My internship position was created as part of a public relations campaign designed last semester in Dr. McCollough’s Campaigns class. At the same time I served as Muscogee County Ferst Foundation Intern over the course of the semester, the campaign that initiated it was being executed in the PR Management class, which I was also a part of. Needless to say, the lines were a little blurred for me. Rather than seeing my internship as a separate entity from the actual Ferst campaign, I saw it as falling within the campaign. Anything I did as part of my internship also benefitted the campaign as a whole. With all of that exposure to nonprofit work, I received a big dose of how things work in the real world.
One of the most valuable things I learned is that in this line of work, there is no other way to accomplish things than to be proactive – you simply cannot be reactive and expect quality work to produce itself. That point was driven home for me during the process of building media relations for the local Ferst chapter.
Back in February, I was tasked with orchestrating a check presentation ceremony when Muscogee Ferst received a $10,000 grant from CarMax. Initially, we had wanted to hold a press conference and invite all local media to attend, but as I would find out, that wasn’t likely to happen. I began reaching out to all media in the Columbus area: print media such as the Ledger-Enquirer, the Columbus Times, Valley Parent Magazine and others, as well as broadcast media like WLTZ and WTVM. From all broadcast media, I got no response. Print media yielded more results, but only by a little. I actually had to send several emails and make several phone calls before the story was picked up, but those who did feature it agreed to run a press release rather than send a reporter to cover a press conference. Eventually, my press release was featured in the Ledger-Enquirer, and Valley Parent agreed to do an actual story about the Ferst Foundation – not just our press release.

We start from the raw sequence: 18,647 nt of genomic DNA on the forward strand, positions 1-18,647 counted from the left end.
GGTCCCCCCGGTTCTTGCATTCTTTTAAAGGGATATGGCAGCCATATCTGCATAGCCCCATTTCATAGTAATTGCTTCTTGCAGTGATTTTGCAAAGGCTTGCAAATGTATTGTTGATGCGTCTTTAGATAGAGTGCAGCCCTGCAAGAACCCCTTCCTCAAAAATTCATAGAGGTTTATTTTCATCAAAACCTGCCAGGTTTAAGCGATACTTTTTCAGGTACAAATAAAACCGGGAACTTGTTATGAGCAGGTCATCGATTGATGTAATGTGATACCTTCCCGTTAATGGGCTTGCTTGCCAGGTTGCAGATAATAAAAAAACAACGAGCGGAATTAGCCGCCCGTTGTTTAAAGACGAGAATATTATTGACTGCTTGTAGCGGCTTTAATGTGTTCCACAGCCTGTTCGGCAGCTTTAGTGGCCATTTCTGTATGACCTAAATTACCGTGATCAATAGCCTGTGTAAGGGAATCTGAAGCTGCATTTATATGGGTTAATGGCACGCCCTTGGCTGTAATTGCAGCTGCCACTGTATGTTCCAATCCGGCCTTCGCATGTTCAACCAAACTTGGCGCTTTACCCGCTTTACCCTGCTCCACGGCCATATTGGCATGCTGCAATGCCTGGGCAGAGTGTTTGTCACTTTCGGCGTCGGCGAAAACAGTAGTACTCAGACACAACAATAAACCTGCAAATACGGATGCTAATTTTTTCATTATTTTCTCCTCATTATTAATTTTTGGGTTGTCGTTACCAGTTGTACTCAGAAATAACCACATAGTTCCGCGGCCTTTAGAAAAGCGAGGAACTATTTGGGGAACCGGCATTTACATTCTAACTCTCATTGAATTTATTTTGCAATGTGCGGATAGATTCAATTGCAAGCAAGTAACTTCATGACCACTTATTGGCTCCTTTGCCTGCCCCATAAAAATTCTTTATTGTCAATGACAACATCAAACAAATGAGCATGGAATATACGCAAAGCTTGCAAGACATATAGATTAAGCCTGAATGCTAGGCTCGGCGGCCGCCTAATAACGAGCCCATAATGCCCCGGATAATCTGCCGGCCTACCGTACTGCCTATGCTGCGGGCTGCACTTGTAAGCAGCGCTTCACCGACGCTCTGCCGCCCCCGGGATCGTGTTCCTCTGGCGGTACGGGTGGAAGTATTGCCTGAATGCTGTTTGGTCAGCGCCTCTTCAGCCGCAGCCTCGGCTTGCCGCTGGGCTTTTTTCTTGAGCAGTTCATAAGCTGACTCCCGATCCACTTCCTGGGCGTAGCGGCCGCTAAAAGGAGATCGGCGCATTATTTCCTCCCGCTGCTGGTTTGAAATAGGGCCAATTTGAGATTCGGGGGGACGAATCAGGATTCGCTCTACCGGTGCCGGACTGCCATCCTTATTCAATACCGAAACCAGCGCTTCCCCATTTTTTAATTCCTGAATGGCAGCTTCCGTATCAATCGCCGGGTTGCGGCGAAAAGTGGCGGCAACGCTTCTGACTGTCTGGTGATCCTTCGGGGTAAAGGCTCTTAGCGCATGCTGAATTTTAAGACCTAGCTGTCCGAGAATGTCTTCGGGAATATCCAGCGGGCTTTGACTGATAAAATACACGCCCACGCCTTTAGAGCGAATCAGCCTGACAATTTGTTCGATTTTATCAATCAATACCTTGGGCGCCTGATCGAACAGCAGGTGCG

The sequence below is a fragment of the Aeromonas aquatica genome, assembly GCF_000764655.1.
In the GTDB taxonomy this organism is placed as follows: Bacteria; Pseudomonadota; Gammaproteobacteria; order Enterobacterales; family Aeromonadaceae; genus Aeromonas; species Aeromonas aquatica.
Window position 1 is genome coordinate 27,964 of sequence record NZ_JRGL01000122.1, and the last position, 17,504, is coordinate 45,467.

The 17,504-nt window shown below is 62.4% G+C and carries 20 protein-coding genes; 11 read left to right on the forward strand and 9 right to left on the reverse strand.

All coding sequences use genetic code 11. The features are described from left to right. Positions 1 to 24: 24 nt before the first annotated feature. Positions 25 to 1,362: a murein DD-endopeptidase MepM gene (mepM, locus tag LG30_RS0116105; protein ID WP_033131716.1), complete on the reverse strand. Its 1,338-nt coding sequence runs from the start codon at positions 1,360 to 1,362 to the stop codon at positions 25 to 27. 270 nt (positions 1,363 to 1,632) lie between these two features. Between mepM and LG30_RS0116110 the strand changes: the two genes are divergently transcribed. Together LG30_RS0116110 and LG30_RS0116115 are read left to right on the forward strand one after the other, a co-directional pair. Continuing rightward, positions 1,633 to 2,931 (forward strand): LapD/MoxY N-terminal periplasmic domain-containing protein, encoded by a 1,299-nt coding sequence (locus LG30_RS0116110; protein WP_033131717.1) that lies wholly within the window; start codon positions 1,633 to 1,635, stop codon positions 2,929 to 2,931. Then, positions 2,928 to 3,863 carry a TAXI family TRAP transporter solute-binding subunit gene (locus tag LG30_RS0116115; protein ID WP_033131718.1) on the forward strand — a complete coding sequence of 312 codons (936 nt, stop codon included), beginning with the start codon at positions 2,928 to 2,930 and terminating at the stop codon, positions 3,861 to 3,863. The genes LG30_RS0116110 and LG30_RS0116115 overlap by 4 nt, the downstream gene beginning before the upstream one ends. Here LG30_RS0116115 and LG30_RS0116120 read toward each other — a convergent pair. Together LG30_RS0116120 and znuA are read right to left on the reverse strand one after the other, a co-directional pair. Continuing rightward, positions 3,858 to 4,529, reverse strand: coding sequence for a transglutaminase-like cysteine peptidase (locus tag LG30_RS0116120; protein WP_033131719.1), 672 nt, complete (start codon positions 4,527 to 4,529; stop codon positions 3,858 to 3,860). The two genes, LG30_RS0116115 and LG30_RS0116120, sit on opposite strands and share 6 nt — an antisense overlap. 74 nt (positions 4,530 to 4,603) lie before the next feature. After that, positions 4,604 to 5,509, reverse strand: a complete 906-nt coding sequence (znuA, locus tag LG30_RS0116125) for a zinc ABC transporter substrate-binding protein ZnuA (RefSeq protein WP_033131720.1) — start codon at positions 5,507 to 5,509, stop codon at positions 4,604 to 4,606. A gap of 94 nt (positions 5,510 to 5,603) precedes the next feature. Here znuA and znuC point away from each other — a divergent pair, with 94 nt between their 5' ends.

As part of the Ferst campaign (executed this semester in Dr. McCollough’s PR Management class), my team attempted to land an interview on the Dee Armstrong show for Warren Steele. I will whole-heartedly admit that my team could’ve done a much better job on this – we weren’t proactive, we were reactive. We didn’t actively contact the Dee Armstrong show and instead merely waited for them to get back to us. This, compared to my success with print media in the area, would turn out to be a huge learning experience for all of us. Clearly being proactive – actively working to make an end goal happen – is the only way to go in public relations, and nearly every other line of work. It seems like a no-brainer, but actually experiencing it myself has taught me so much about how to get things done in the real world. I’m very grateful for this experience.